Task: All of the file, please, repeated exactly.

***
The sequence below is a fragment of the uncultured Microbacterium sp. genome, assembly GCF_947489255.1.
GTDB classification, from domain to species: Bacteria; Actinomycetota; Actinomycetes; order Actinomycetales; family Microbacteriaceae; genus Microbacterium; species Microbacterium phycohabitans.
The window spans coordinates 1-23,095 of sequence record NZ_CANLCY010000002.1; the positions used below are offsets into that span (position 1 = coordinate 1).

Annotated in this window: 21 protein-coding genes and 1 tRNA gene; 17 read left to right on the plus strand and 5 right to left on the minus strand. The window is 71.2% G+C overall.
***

The sequence below is a fragment of the uncultured Microbacterium sp. genome, assembly GCF_947489255.1.
GTDB classification, from domain to species: Bacteria; Actinomycetota; Actinomycetes; order Actinomycetales; family Microbacteriaceae; genus Microbacterium; species Microbacterium phycohabitans.
The window spans coordinates 1-23,095 of sequence record NZ_CANLCY010000002.1; the positions used below are offsets into that span (position 1 = coordinate 1).

Annotated in this window: 21 protein-coding genes and 1 tRNA gene; 17 read left to right on the plus strand and 5 right to left on the minus strand. The window is 71.2% G+C overall.